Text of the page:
In the long run a “fast and loose” attitude is a serious problem, not only for the humanities but also for science. The credibility of scientific research has already taken multiple hits; the replicability crisis described by John Ioannidis is only one of them. There is, definitively, a glitch in the system of scientific research (perpetuated by a questionable reward system, aggressive efforts at “popularization”, politics between research centers, etc.)

But, the crisis has a human side as well; at some point, we all have consented and became used to a “pluralistic interpretation of science”, a practice based on “adaptation” of various aspects of research for some type of personal gain. The hype, chasing headlines, spinning the results of minute studies, are the practice routinely used by journalists and “popular authors”.  But, I have to point out, some researchers are jumping on that wild wagon as well. One might think it is good to satisfy the public’s need for scientific explanation, but in fact, at the same time, tremendous damage is done. The credibility of scientific research is diminished.

Science is a process, long and tearful, full of detours and setbacks. A small study is usually just a teardrop in the ocean of a systematic effort to understand BETTER. Instead of communicating this important truth with the public we have a mass production of books “based on science” with a shelf-life shorter than French cheese. Like in the video posted above, in which Nietzsche in popular culture has nothing to do with his own philosophy, “science” in popular culture became a caricature of itself.

Can you see how this “dilution” of the meaning of the scientific effort backfires? It manifests itself in a growing anti-science attitude. Public perception of constantly changing claims “backed by science” qualifies all of them as simply “unreliable”! Take it from a long time public relations person: hype which does NOT deliver promised results produces skepticism, and in the long run backfires.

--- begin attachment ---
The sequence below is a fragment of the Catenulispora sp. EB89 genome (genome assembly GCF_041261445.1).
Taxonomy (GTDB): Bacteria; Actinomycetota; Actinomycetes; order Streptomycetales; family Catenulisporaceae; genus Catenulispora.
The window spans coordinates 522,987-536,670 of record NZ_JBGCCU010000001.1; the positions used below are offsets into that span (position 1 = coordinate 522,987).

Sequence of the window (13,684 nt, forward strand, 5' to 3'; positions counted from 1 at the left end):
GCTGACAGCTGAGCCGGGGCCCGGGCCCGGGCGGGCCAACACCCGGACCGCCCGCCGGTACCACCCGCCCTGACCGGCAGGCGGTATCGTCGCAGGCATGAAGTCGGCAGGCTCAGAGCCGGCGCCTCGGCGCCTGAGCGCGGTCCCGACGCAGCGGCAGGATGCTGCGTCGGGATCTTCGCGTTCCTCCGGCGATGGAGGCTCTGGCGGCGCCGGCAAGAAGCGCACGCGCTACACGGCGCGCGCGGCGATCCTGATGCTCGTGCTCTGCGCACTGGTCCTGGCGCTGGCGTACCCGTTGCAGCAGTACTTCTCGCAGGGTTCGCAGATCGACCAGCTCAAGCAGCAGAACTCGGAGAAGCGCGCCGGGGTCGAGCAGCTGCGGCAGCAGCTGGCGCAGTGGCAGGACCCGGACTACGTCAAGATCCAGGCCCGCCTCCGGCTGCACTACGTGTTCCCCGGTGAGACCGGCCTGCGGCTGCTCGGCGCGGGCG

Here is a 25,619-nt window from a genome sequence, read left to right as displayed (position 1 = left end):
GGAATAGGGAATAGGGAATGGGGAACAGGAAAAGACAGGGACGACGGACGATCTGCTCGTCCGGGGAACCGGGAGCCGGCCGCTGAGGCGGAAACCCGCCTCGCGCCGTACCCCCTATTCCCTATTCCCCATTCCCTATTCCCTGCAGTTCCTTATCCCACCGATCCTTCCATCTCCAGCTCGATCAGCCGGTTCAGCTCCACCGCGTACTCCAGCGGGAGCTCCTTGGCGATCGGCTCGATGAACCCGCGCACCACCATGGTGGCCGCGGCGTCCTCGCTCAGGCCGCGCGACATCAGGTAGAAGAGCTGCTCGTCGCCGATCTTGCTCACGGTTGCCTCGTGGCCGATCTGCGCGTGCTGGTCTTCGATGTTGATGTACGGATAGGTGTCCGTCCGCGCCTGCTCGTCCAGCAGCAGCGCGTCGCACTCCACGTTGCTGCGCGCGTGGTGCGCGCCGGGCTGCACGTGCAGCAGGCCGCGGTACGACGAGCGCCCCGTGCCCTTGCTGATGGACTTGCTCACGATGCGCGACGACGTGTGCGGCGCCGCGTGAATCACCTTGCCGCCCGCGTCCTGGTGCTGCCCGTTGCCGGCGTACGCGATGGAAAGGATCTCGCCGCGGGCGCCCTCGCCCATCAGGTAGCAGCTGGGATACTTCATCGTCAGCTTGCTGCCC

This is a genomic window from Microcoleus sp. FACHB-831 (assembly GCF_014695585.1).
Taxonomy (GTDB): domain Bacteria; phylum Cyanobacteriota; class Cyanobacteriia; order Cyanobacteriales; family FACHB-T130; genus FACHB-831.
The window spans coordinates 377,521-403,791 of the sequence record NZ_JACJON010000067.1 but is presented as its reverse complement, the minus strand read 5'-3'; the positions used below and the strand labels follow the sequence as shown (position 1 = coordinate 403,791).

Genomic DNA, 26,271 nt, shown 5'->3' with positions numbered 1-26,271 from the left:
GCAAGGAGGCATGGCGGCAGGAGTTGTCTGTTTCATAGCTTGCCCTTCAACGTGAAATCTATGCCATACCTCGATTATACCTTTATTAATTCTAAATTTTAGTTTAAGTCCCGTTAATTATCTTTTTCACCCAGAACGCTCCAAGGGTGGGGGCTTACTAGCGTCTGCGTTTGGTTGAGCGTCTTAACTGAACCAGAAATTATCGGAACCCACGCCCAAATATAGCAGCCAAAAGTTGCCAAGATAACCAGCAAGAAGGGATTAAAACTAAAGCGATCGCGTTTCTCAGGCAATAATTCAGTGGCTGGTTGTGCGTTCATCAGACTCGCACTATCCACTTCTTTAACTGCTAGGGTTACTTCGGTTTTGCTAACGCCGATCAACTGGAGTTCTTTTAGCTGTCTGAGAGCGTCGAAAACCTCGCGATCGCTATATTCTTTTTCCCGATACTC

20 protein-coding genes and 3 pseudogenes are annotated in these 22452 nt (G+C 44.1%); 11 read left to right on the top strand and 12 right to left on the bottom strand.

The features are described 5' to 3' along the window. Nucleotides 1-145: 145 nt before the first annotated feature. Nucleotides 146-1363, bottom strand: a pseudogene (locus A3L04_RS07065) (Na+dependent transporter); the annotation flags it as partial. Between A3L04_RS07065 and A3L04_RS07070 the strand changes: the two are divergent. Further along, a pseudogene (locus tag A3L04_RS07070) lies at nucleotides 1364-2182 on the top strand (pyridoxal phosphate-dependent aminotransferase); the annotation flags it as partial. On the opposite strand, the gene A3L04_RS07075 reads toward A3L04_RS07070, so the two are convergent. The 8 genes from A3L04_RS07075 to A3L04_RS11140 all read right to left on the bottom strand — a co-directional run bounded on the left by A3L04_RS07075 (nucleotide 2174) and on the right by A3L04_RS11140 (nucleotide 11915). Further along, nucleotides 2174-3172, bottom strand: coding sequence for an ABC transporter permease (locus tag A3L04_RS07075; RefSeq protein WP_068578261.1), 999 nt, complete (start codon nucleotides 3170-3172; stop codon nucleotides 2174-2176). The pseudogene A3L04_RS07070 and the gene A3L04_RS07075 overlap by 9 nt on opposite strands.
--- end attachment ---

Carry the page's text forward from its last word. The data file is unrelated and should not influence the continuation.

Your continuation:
The “fast and loose” attitude, a certain “Kardashianization” of research in social sciences, in which personal interest becomes more important than the mission of science itself, is both dangerous and fruitless. We have a factory producing new catchy words running at full throttle, yet our understanding of things is not getting materially better. Some might even argue that academe is systematically detaching itself from a solid sense of reality.

What we have neglected to notice is that if we divorce ourselves from the concept of truth (as predicted by Dennett), some other related, extremely important constructs will follow. If there is no truth, there is no objectivity, and integrity stops being a fundamental virtue; “popularity and outreach” reign over scrupulous attention to details, so extremely important in the scientific process.  Fast and loose “knowledge” building has already derailed objective journalism; it sells “popular books” from which nobody learns anything important, but it should not be accepted as the standard in the academic environment.

 “A fish rots from the head down”

We live in the era of fragmentation. A sharp specialization in sciences is often needed. But, we have to keep in mind that even in the realm of one discipline there is a big difference between “small picture” and “big picture” claims. We cannot mix and match quantifiers as we please. Let me repeat again: even the smallest study matters if it's done correctly, but many of them can’t be generalized (universalized) into ready-made “theories” aimed solely at media attention. By hyping and over-poeticizing science, we only gain the illusion of knowledge, while at the same time we misuse science and degrade its prestige.